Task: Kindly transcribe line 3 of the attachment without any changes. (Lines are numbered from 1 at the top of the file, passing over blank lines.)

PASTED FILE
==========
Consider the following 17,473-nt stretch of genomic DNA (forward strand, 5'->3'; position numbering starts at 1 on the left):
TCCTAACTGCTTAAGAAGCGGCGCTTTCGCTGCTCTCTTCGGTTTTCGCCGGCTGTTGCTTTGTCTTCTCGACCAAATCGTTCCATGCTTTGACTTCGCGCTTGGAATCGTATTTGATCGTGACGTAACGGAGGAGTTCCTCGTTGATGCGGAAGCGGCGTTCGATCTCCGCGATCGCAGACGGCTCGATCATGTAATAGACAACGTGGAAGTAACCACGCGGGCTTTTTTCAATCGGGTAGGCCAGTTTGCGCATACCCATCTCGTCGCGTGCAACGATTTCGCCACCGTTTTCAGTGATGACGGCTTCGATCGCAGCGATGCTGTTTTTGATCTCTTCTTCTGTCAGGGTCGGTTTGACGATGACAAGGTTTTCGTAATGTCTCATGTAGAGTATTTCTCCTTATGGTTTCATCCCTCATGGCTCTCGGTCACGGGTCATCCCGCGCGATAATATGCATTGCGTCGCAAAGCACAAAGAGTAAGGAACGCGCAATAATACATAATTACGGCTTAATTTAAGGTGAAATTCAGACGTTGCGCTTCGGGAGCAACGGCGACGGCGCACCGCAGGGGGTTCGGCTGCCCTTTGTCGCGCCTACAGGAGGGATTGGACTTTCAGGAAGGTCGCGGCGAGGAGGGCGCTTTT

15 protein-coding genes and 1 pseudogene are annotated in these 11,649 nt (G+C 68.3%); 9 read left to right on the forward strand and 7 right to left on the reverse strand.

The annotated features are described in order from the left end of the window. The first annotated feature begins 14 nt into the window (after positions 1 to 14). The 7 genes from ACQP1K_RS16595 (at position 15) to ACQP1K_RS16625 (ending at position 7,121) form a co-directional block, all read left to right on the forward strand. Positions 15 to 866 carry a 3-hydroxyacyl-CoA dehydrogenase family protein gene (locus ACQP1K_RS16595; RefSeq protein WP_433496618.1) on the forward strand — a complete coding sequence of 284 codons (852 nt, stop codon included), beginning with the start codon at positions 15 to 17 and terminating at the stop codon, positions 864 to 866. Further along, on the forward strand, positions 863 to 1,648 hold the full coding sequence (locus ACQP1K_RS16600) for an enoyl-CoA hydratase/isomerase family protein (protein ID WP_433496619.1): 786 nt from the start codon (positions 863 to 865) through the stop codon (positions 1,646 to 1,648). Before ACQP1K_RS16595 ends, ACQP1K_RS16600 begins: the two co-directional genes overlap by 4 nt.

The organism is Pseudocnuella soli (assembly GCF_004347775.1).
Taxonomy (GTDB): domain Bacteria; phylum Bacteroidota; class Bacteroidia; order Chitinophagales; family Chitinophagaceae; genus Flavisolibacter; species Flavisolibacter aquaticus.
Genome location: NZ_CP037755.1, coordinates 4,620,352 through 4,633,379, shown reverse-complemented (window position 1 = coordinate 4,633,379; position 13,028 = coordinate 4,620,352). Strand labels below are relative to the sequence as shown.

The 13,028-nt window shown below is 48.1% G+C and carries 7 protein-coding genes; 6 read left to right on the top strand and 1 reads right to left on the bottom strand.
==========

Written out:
15 protein-coding genes and 1 pseudogene are annotated in these 11,649 nt (G+C 68.3%); 9 read left to right on the forward strand and 7 right to left on the reverse strand.